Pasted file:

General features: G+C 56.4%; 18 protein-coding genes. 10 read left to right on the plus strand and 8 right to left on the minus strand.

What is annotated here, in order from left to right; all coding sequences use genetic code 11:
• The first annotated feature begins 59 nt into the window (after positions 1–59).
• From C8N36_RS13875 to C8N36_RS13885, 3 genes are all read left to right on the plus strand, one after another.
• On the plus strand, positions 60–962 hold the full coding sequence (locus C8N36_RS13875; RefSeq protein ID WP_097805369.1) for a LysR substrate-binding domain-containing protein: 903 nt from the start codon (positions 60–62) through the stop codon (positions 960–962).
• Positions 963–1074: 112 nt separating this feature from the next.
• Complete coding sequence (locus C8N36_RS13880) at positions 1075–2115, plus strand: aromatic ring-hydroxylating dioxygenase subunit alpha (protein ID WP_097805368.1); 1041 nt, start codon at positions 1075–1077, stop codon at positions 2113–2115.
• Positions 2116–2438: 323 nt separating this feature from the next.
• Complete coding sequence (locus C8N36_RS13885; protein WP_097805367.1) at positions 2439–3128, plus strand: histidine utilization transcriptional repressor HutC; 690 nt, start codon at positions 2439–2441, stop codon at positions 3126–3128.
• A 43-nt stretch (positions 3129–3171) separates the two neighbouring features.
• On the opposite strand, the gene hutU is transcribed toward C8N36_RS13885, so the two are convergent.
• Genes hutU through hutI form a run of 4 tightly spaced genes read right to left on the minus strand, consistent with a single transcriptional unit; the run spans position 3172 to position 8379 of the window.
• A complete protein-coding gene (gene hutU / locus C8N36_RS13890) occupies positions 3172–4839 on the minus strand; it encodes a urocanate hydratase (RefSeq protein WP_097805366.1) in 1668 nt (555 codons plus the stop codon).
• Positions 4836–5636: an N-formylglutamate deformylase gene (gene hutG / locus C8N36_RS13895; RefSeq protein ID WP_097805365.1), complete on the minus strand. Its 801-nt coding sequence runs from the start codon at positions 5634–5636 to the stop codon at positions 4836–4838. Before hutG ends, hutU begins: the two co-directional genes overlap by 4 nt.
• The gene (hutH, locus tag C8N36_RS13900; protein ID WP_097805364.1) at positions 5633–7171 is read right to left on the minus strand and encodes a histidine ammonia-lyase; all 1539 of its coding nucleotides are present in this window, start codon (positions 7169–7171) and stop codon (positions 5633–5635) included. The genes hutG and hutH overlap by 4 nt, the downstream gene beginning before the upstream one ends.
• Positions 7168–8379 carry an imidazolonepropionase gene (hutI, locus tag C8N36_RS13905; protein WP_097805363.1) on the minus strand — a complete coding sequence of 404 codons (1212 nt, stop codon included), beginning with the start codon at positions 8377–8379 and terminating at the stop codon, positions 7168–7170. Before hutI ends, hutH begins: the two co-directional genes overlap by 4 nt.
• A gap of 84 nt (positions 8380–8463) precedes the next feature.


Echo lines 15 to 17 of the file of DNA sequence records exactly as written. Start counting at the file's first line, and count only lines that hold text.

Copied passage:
• The gene (hutH, locus tag C8N36_RS13900; protein ID WP_097805364.1) at positions 5633–7171 is read right to left on the minus strand and encodes a histidine ammonia-lyase; all 1539 of its coding nucleotides are present in this window, start codon (positions 7169–7171) and stop codon (positions 5633–5635) included. The genes hutG and hutH overlap by 4 nt, the downstream gene beginning before the upstream one ends.
• Positions 7168–8379 carry an imidazolonepropionase gene (hutI, locus tag C8N36_RS13905; protein WP_097805363.1) on the minus strand — a complete coding sequence of 404 codons (1212 nt, stop codon included), beginning with the start codon at positions 8377–8379 and terminating at the stop codon, positions 7168–7170. Before hutI ends, hutH begins: the two co-directional genes overlap by 4 nt.
• A gap of 84 nt (positions 8380–8463) precedes the next feature.